After four years of controversial actions taken by a controversial Secretary of Education, the Biden Administration has its work cut out for it when it comes to higher education. In the last 3 months alone, the DeVos Administration rescinded Clery guidance and implemented sweeping regulatory changes to Title IX. DACA and international students live in a state of confusion as to whether they will be allowed to return to their college campuses. Institutions’ budgets are in shambles due to lack of auxiliary funds and cuts in state spending as related to the coronavirus.
How then should the next Secretary of Education prioritize their postsecondary education policy agenda?
Obviously, the most urgent matter at hand is equipping colleges and universities to combat COVID-19 on their campuses. Biden’s Coronavirus Taskforce must allocate resources to help cash-strapped institutions to keep their campuses safe through testing, PPE, and quarantining. Furthermore, now that campuses are grappling with the second virus-related crisis in just over a decade (H1N1-2009), the Department of Education should also partner with the taskforce to issue guidance on how college campuses should be preparing to respond to such emergency situations.
Still, other matters warrant attention.
With 44.4 million Americans owing student debt totaling more than $1.6T in the middle of an economic crisis, addressing this issue must take precedent after COVID-19. President Elect Biden’s policy agenda already includes forgiving $10,000 in student loan debt to those who attended public universities and HCBUs, forecasted to reduce the nation’s student loan debt by a third. However, this leaves student borrowers attending private universities, who on average owe $5,700 more than students who attend public universities, out in the cold. Moreover, even though private loans only account for 7.87% of student debt, it still adds up to close to $132B. The Biden Administration must create debt relief for students with private loans. . . that won’t break the banks.
The urgent pivot to online learning and Zoom classrooms by colleges and universities this past spring highlights the need to reevaluate privacy concerns in the education space. The Family Educational Rights and Privacy Act, or FERPA, protects students’ educational records but the classification of such records is limited to grades, student conduct information, and personally identifiable information. FERPA is not inclusive of technology beyond protecting email addresses and the contents of an electronic grade book. The incoming secretary must prioritize expanding educational privacy laws to include data/metadata captured in an online learning space, including images captured, or the ability to refuse to be captured, through video conferencing services.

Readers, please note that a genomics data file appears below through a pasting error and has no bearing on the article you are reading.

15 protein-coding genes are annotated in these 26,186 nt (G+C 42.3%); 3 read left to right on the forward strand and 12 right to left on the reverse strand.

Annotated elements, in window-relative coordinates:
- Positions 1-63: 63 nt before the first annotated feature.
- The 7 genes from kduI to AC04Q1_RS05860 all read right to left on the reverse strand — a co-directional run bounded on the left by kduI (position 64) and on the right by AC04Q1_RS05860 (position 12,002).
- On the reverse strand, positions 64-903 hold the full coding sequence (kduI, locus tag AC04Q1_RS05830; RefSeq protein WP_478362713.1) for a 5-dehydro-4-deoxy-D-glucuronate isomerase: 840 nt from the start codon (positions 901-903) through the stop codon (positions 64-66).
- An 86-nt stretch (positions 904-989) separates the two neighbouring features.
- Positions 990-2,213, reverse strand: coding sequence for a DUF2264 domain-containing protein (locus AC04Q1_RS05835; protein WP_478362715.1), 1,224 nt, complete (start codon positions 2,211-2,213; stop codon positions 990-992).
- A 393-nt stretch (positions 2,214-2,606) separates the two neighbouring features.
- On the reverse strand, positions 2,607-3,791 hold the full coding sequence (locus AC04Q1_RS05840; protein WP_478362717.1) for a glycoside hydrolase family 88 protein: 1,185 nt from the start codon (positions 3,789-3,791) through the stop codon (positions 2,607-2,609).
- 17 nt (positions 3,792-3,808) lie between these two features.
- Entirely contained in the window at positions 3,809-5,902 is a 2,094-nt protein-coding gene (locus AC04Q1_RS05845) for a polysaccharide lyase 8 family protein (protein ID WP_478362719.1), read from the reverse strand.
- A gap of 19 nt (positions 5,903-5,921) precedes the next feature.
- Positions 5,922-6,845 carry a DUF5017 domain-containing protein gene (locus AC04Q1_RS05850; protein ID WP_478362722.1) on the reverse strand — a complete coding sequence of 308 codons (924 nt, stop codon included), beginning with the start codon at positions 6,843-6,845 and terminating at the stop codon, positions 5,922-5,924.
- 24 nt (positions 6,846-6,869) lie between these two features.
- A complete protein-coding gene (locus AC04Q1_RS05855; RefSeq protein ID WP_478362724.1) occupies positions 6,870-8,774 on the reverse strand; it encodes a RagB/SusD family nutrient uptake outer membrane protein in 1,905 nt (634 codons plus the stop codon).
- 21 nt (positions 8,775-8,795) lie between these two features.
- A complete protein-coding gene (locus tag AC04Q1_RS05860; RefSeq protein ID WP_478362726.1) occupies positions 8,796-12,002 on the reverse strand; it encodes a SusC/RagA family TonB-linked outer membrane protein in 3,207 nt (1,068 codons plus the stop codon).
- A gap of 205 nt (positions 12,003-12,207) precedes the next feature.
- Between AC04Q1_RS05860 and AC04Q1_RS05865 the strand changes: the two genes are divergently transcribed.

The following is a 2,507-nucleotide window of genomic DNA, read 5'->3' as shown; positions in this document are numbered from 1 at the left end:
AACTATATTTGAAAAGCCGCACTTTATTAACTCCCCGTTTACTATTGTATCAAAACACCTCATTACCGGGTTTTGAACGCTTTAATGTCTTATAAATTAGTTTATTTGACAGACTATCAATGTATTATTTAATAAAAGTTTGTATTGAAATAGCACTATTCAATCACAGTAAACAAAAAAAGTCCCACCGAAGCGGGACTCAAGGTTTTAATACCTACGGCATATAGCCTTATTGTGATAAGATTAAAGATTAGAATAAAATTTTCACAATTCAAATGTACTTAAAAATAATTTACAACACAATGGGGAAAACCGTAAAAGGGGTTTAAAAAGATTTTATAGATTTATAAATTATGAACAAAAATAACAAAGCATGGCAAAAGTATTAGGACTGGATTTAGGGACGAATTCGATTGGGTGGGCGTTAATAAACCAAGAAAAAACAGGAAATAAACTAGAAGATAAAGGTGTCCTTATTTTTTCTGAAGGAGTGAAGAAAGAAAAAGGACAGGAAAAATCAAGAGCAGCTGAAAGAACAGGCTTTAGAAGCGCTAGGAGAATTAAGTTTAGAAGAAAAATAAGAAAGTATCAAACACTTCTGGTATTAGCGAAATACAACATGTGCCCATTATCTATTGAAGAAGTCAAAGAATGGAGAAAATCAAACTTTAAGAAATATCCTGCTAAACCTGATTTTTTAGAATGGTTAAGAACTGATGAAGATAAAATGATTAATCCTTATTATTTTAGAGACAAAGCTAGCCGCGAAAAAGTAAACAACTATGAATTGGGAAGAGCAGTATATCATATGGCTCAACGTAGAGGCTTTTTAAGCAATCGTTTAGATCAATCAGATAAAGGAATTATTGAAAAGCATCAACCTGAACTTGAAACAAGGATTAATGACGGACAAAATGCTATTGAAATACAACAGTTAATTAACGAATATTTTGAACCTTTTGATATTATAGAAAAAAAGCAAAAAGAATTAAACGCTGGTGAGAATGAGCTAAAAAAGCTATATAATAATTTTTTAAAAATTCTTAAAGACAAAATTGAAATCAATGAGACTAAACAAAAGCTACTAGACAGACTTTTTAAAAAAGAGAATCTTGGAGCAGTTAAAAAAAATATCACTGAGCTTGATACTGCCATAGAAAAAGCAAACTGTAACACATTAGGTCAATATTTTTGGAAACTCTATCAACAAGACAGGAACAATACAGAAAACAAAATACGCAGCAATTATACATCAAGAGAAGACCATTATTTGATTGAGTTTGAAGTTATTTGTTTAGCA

Despite the widespread adoption of LMSs across the postsecondary education for close to two decades now, online learning as a primary method of delivery is still considered less reputable. Until now. Over the past few months faculty and administrators have simultaneously learned about both the utility of online learning, and their severe lack of understanding of how to harness that utility. The Department of Education must invest time and resources by initiating a blue-ribbon committee to determine the efficacy of online learning as a dynamic education delivery method and partner with CAS to determine industry best practices.
Colleges and universities scrambled to be in compliance with the new Title IX regulations, released in early May, by August 14th. The new regulations, poorly received by victim’s advocates and experts in the field, rescind the majority of the 2011 Dear Colleague Letter’s guidance. Whereas a return to the Obama-era interpretation of the law will most likely be welcomed by many on college campuses, the Biden Administration should tread lightly. Institutions’ work to become compliant in a three-month timeframe has come at a great cost to institutions during a time when time and financial resources are incredibly limited. Another quick shift in regulatory requirements, even if compliance officers anticipate changes upon Biden’s election, is likely to cause an undue regulatory burden and campus culture whiplash. Furthermore, the DeVos Administration’s lengthy preamble to the new Title IX regulations “shows their work” in regards to the justification of the new rules, making legal challenges to the new regs cumbersome. If the new Secretary of Education seeks to amend Title IX yet again, they should proceed with caution.
Whereas there is much work to be done, the Biden Administration should fight the temptation to overturn or rescind the work done by Secretary DeVos’ Department of Education. Postsecondary education has undergone a tremendous amount of stress over the past four years. Any significant or sudden changes will simply frustrate already overtaxed educators and students.